A Christian coach winning the Super Bowl…

What’s next a Christian President of the United States? Since the Super Bowl was last night I feel obligated to make some Super Bowl commentary. I was listening to the Super Bowl celebration when Tony Dungy, the Colts coach, was given the microphone. He said he was more proud of being a Christian coach than being the first black man to coach the Super Bowl champions. I think it is wonderful that he is proud of his religion but I’m not sure it trumps his historic victory. I understand that it shouldn’t be a big deal for a black coach to win the Super Bowl but I do think he dismissed the significance too quickly. Halle Berry understood the significance when she won the oscar for best actress some years ago. Hopefully in a few years time it won’t matter, with sports, acting or politics. But a first is a first and should be acknowledged as such. Congratulations to coach Dungy and the Colts.

10 Comment

  • whoa, it’s 10:45 in the evening on sunday, and this post says you put it up tomorrow. how’s that possible???

  • So exactly what is the problem? I am not inside his head, but here’s a possible reason for Dungy’s recognition of his faith. Perhaps he wasn’t dismissing the significance, but having experienced the colossal tragedy of losing a son to suicide, maybe his faith has been paramount in sustaining him.

    As a black person, I am proud of the historic significance of last night, but good grief, I don’t need anyone to script for me how I should express my pride.

  • The time difference is a glitch with new blogger so that it posts in dcblogs live feed correctly.

    Secondly, I’m certainly not telling any viewer how to express their pride. I’m saying it is more than pride, it is an historical event. I do take what you say about the loss of his son. That is fair. All I’m saying is that he dismissed the significance immediately without even a word about it. But I did not fully think about the suicide of his son. But then again it is all in context. He was explicitly asked about the signficance. I think he could have said something about it and then quickly turned the subject to his faith. My concern is that he didn’t address the issue at all. I’m not scripting how you should express your pride, I’m scripting how Dungy should express something about the significance.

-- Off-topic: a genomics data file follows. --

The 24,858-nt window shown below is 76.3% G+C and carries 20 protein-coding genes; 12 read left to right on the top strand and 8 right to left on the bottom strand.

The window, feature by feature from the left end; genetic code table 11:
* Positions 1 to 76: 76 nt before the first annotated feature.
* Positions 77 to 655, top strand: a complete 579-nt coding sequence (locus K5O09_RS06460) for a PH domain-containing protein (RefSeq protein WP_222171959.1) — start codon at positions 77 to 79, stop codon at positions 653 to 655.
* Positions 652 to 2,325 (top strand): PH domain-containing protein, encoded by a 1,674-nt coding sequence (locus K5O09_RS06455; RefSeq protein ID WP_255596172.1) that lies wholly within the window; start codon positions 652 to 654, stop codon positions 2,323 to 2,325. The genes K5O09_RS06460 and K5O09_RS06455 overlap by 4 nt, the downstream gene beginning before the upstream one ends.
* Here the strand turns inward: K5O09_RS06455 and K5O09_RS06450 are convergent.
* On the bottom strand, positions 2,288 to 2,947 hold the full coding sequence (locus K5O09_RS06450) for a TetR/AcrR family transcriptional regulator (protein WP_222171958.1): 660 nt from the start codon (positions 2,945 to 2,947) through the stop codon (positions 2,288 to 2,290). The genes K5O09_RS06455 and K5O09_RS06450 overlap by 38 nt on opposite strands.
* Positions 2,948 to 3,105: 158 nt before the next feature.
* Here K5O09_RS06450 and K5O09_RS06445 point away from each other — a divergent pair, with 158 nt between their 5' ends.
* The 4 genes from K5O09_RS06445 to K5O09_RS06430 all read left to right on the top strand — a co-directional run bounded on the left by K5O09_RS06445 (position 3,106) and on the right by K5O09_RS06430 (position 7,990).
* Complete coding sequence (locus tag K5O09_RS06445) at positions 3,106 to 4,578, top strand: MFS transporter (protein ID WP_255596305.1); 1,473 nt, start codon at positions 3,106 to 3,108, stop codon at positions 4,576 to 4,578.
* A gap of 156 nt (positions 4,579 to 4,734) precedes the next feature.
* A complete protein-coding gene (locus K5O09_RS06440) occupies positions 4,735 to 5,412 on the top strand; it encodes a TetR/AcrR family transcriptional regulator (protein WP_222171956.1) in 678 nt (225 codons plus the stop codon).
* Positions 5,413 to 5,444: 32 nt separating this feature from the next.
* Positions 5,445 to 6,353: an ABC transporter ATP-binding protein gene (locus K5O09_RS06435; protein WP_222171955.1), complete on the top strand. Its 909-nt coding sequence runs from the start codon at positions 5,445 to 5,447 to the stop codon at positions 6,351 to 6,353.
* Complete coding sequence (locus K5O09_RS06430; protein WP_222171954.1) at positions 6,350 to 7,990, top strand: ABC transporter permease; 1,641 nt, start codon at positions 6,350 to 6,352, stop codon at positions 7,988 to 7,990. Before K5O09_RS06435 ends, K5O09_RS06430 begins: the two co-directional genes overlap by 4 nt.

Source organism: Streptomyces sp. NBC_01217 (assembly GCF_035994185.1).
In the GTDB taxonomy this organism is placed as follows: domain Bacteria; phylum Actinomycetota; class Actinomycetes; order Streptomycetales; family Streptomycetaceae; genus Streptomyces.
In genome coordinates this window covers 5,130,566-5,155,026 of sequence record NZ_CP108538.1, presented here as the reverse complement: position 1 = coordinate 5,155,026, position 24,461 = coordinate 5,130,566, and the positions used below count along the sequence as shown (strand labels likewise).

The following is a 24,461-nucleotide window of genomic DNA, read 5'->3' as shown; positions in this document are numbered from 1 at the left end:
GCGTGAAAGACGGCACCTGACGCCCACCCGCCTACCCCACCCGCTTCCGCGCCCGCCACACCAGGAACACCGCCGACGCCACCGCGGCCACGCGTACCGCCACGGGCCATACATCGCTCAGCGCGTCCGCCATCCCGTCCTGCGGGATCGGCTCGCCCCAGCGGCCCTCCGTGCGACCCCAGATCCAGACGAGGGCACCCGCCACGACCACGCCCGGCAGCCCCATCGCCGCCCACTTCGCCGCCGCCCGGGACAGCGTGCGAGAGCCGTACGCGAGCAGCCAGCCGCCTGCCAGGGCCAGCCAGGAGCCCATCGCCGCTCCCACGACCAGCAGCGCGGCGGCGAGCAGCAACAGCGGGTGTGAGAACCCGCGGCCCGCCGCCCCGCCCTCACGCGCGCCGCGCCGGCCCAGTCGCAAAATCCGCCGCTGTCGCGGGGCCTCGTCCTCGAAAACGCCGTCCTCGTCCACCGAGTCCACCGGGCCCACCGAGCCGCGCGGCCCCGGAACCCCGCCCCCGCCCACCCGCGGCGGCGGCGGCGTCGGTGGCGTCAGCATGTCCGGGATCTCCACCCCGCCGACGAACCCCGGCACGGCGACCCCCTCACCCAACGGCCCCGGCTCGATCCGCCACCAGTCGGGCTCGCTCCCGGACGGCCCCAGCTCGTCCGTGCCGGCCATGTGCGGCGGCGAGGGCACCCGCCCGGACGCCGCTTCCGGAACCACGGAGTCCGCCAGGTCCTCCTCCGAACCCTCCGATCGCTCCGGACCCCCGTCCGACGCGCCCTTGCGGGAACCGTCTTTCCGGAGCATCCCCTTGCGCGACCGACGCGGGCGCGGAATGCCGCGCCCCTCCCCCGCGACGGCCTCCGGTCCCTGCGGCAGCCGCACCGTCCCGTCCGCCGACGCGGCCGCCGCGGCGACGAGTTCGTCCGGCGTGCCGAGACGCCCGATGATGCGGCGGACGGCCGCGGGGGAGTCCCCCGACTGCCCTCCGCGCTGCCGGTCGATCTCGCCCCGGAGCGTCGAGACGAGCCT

• Is it a concern because you have acknowledged the significance and in his not doing so, perhaps he seemed ungrateful?

  • I don’t believe he seemed ungrateful. I do think that anonymous is probably correct in his thinking about his deceased son. I just think it is worth celebrating and acknowledging the historical significance. I do not think it has anything to do with gratitude.

  • Maybe he is celebrating in a poignant and private way, although it is not what some members of public expect.

    (I am female & I contributed both of the preceding anonymous comments)

  • Ooops..last comment was an inadvertent paste from my other anonymous blogging on a sports forum…some harmless male vs. female banter about understanding football

  • Many of you will not be surprised that I am less than swift. I just read this quote from the New York Times sports:

    “I tell you what, I’m proud to be representing African-American coaches, to be the first African-American coach to win this,” Dungy said. “It means an awful lot to our country. But again, more than anything, I said it before, Lovie Smith and I, not only the first two African-Americans, but Christian coaches showing you can win doing it the Lord’s way. We’re more proud of that.”

    Therefore, I apologize. I guess I tuned in late to only hear the second part.

    So how about that cool house posted below?

  • I was a bit taken aback by the presumptions in Dungy’s comment. Mostly because the majority of people in America are Christian, so I think it is fair to assume that many other Christian coaches have gone to or won the Super Bowl. Just because they didn’t announce it after the game, certainly doesn’t mean they didn’t win “the Lord’s way.” Besides it’s African-American who have suffered discrimination in this country and kept out of coaching and front office positions for years, not Christians. That’s why it’s more significant. Duh.

  • Well said Lynn, as always other people often articulate thoughts far better than I. Appreciate your comments.

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